The early fourteenth century offers a look at a world far removed from Democracy, the only government system most students even remotely understand. It will expose them to Arab kingdoms both past and present. They will see how China evolved into the country it is today. The trip to England will show them a country dealing with a medical crisis. The visit to Tenochtitlan, offering a key contrast to the other three, will expose them to a civilization that developed in isolation and was effectively wiped off the earth in a short period of time.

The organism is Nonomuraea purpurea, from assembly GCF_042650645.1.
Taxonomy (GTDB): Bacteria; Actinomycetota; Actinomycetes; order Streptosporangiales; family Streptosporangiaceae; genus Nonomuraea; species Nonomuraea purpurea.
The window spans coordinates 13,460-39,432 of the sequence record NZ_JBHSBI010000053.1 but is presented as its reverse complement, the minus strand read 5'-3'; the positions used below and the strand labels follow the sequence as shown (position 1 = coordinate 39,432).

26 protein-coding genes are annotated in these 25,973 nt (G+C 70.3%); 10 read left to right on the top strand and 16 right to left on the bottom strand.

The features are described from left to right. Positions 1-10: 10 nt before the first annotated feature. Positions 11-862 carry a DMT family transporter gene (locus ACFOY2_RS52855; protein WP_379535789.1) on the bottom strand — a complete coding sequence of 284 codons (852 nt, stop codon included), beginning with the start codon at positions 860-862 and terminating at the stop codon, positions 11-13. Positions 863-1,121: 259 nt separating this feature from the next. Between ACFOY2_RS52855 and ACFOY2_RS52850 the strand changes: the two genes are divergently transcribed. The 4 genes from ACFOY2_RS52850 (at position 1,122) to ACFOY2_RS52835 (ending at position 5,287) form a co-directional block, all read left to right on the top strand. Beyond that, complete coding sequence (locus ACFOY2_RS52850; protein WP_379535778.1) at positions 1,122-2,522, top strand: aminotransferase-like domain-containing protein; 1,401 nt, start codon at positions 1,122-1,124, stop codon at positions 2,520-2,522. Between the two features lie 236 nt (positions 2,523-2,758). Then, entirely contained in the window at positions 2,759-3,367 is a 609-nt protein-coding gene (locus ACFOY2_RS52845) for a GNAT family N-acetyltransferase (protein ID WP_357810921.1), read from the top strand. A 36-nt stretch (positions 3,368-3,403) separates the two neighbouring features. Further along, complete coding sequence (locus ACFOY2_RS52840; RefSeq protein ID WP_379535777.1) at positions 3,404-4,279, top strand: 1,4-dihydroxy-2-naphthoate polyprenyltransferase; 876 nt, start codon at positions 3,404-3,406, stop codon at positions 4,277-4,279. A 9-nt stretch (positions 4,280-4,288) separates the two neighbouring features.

The intent of this unit is not to spend a great deal of time on government and historical facts, but to give the students a
of what it must have been like to live in the time period, to travel by primitive methods, and to live without modern comforts. I also want to give them a feel for the study of history and geography.
The greatest difficulty, of course, is that history does not do a good job of remembering the common people, since records were generally kept by the literate few, who tended to be upper class, and most writing was about the powerful and the wealthy. Students will need to be imaginative in order to construct journal entries from limited information.